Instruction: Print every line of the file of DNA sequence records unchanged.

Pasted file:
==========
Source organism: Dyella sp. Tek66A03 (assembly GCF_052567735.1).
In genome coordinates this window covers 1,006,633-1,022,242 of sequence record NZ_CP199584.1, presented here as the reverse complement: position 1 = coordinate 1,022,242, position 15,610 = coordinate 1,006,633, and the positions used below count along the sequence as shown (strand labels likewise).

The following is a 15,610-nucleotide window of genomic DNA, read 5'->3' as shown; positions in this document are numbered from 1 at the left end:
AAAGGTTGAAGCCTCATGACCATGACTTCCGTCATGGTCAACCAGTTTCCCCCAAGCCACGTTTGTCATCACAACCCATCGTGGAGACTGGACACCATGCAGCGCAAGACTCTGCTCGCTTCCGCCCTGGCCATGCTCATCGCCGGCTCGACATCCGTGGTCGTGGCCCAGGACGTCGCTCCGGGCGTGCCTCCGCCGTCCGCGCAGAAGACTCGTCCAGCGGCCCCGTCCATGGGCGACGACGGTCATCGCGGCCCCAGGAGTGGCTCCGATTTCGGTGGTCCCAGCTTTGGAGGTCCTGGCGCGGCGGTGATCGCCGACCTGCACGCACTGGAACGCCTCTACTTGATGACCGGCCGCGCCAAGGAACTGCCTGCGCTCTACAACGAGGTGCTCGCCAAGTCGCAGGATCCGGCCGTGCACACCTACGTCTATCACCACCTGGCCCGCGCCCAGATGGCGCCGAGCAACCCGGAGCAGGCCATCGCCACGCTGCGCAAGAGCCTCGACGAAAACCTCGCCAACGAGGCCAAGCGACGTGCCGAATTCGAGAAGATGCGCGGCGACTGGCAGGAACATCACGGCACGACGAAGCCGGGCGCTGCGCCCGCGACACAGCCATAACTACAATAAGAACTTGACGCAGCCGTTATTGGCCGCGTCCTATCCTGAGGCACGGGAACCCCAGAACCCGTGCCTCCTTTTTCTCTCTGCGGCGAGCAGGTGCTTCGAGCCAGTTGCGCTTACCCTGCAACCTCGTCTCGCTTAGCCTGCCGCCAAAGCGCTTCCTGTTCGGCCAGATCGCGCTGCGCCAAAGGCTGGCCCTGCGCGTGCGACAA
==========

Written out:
Source organism: Dyella sp. Tek66A03 (assembly GCF_052567735.1).
In genome coordinates this window covers 1,006,633-1,022,242 of sequence record NZ_CP199584.1, presented here as the reverse complement: position 1 = coordinate 1,022,242, position 15,610 = coordinate 1,006,633, and the positions used below count along the sequence as shown (strand labels likewise).

The following is a 15,610-nucleotide window of genomic DNA, read 5'->3' as shown; positions in this document are numbered from 1 at the left end:
AAAGGTTGAAGCCTCATGACCATGACTTCCGTCATGGTCAACCAGTTTCCCCCAAGCCACGTTTGTCATCACAACCCATCGTGGAGACTGGACACCATGCAGCGCAAGACTCTGCTCGCTTCCGCCCTGGCCATGCTCATCGCCGGCTCGACATCCGTGGTCGTGGCCCAGGACGTCGCTCCGGGCGTGCCTCCGCCGTCCGCGCAGAAGACTCGTCCAGCGGCCCCGTCCATGGGCGACGACGGTCATCGCGGCCCCAGGAGTGGCTCCGATTTCGGTGGTCCCAGCTTTGGAGGTCCTGGCGCGGCGGTGATCGCCGACCTGCACGCACTGGAACGCCTCTACTTGATGACCGGCCGCGCCAAGGAACTGCCTGCGCTCTACAACGAGGTGCTCGCCAAGTCGCAGGATCCGGCCGTGCACACCTACGTCTATCACCACCTGGCCCGCGCCCAGATGGCGCCGAGCAACCCGGAGCAGGCCATCGCCACGCTGCGCAAGAGCCTCGACGAAAACCTCGCCAACGAGGCCAAGCGACGTGCCGAATTCGAGAAGATGCGCGGCGACTGGCAGGAACATCACGGCACGACGAAGCCGGGCGCTGCGCCCGCGACACAGCCATAACTACAATAAGAACTTGACGCAGCCGTTATTGGCCGCGTCCTATCCTGAGGCACGGGAACCCCAGAACCCGTGCCTCCTTTTTCTCTCTGCGGCGAGCAGGTGCTTCGAGCCAGTTGCGCTTACCCTGCAACCTCGTCTCGCTTAGCCTGCCGCCAAAGCGCTTCCTGTTCGGCCAGATCGCGCTGCGCCAAAGGCTGGCCCTGCGCGTGCGACAA